But what do I know? I don’t paint portraits. I slapped this one out in about two hours and realized that there is a lot to learn about color in portraiture. Temperature and intensities make huge differences in the painting of facial perspective.

Resolving an Incubating Painting

watercolor 22 x 30 inches
After sitting quietly covered in a corner of my studio for almost 9 months, I have finally resolved and finished the complex painting, “Yellow.”

I have been preparing for another workshop to be given to the Sierra Watercolor Society this coming week. Intense preparation work such as I have been doing for the last several days triggers deeply anchored urges to paint. Making visual aids and pulling already painted examples together is an almost mindless task. When I moved the cover aside and discovered this painting still waiting (yes, discovered is the right word. I had nearly forgotten it.) for me to resolve the problems. I pulled it out of it’s hiding place and looked at it. Suddenly the solution struck me: It was that relationship thing again. Colors and values had gotten away from me! There was so many parts in this painting that, while needed to support the overall idea, their relationships to each other had to be revised.

The buildings and banners against the large wall had to drop back in aerial perspective and required much closer value intervals ( less contrast.) The purity of the color of the middle ground had to be preserved in order to hold the eye. The yellows needed to ‘yelp’ but had to also fit with the rest of the painting. The signal in the upper right corner was too distracting and had to be toned down, yet brought forward. Shadows needed darkening and an overall value pattern / composition had to be established.

With the help of a violet gray glaze over some areas, shadow darkening in places, a little bit of judicious lifting, edge softening and refining and tonality adjustments in some of the yellows, the eye moves through the painting in a very predictable and satisfying way. There is balance in the piece now and a sense of belonging of all the parts. This one was a tuffy!! (At least, I think so now . . . . maybe it will be different in a month or so.)

Painting Relationships

“Life on the Edge”
watercolor 22 x 30 inches
New painters are usually held in absolute hypnotic focus on the details of a subject. That seems to end in frustration most often. That frustration comes when ‘something isn’t quite right’ and the painter cannot identify what it is.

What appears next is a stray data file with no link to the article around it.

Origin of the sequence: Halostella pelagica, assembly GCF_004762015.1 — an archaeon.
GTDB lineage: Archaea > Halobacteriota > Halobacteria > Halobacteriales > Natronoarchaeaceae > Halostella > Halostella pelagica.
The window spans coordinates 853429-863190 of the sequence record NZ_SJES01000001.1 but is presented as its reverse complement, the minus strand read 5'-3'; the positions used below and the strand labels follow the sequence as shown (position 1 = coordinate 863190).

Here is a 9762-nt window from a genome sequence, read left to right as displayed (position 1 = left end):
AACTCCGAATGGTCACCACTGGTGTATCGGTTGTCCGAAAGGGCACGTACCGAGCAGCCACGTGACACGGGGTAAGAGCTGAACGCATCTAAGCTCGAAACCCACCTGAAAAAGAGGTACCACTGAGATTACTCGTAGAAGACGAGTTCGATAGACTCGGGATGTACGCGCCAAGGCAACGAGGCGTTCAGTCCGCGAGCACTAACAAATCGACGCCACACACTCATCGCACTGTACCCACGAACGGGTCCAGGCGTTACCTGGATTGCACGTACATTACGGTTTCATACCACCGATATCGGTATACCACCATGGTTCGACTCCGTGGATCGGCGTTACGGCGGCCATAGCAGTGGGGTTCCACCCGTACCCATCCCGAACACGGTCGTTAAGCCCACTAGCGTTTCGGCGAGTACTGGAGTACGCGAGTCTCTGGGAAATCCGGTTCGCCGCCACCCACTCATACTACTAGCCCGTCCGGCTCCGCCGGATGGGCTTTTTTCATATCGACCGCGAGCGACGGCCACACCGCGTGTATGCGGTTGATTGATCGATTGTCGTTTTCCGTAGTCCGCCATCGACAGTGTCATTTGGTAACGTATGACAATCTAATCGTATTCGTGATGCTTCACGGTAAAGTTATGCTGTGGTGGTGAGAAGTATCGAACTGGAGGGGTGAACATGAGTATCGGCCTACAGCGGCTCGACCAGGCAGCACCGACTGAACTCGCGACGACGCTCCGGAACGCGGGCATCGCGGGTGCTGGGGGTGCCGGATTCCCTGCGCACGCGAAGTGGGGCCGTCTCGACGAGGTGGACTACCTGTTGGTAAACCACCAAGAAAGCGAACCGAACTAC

It usually has to do with relationships. What relationships, you ask?

How red might behaves next to green will be different than how it behaves next to, say for example, violet. How one value reads next to a darker value might be quite different in how it might read next to a more medium value. In other words, everything in every painting reads in the context in which it lies. If a triangle shape is the only triangle in a group of many circles, the triangle will seem way out of place, or will absolutely draw the eye due to its’ difference. (contrast!)

As I was painting this piece, the tops of the dark cypress (seen over the edge of the ridge and between the face of the big bluff) they drew the eye away from the focal point at the top left of the painting. Not good! So . . .how to fix it? It was merely a value relationship problem: the bluffs were lighter in value then . . .I had established a contrast that wasn’t consistent with the rest of the painting. Darken the cliff face . . .and keep the color contrasts at a minimum . . .was the solution.

Several difficulties like this arose all through this painting. The beach and the edges along the foam and sand were dangerously distracting the eye, also. Again, value differences and sharply defined edges (sudden value changes) pulled the eye away from what was important in the painting. The beach is meant as a quiet area to rest the eye, not attract it. The white of the foam had to be calmed, the edges blurred, the values brought closer were all slight but significant adjustments that were needed for all the different pieces in that area to relate and act as a whole, rather than individual parts.

Contrasts are what make a painting work, but building harmonies with them and setting up transitions and gradations between contrasts is a great challenge. It goes beyond painting “things” and “details.” As artists, our charge is to paint relationships.